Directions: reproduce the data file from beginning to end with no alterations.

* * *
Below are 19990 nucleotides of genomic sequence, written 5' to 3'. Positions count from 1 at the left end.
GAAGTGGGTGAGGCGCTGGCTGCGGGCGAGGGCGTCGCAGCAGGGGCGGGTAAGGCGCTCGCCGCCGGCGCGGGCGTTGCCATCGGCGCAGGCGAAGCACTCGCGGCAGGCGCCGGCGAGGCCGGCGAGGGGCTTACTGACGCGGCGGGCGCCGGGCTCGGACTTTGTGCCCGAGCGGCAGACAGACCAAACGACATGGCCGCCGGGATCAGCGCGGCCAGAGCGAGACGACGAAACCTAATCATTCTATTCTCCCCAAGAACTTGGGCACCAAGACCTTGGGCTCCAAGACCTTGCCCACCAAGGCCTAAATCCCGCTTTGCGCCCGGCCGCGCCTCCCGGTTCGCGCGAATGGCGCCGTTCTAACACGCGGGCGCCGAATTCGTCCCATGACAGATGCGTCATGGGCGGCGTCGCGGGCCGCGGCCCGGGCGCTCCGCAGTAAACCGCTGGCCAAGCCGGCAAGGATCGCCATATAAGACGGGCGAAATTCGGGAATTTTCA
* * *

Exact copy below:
Below are 19990 nucleotides of genomic sequence, written 5' to 3'. Positions count from 1 at the left end.
GAAGTGGGTGAGGCGCTGGCTGCGGGCGAGGGCGTCGCAGCAGGGGCGGGTAAGGCGCTCGCCGCCGGCGCGGGCGTTGCCATCGGCGCAGGCGAAGCACTCGCGGCAGGCGCCGGCGAGGCCGGCGAGGGGCTTACTGACGCGGCGGGCGCCGGGCTCGGACTTTGTGCCCGAGCGGCAGACAGACCAAACGACATGGCCGCCGGGATCAGCGCGGCCAGAGCGAGACGACGAAACCTAATCATTCTATTCTCCCCAAGAACTTGGGCACCAAGACCTTGGGCTCCAAGACCTTGCCCACCAAGGCCTAAATCCCGCTTTGCGCCCGGCCGCGCCTCCCGGTTCGCGCGAATGGCGCCGTTCTAACACGCGGGCGCCGAATTCGTCCCATGACAGATGCGTCATGGGCGGCGTCGCGGGCCGCGGCCCGGGCGCTCCGCAGTAAACCGCTGGCCAAGCCGGCAAGGATCGCCATATAAGACGGGCGAAATTCGGGAATTTTCA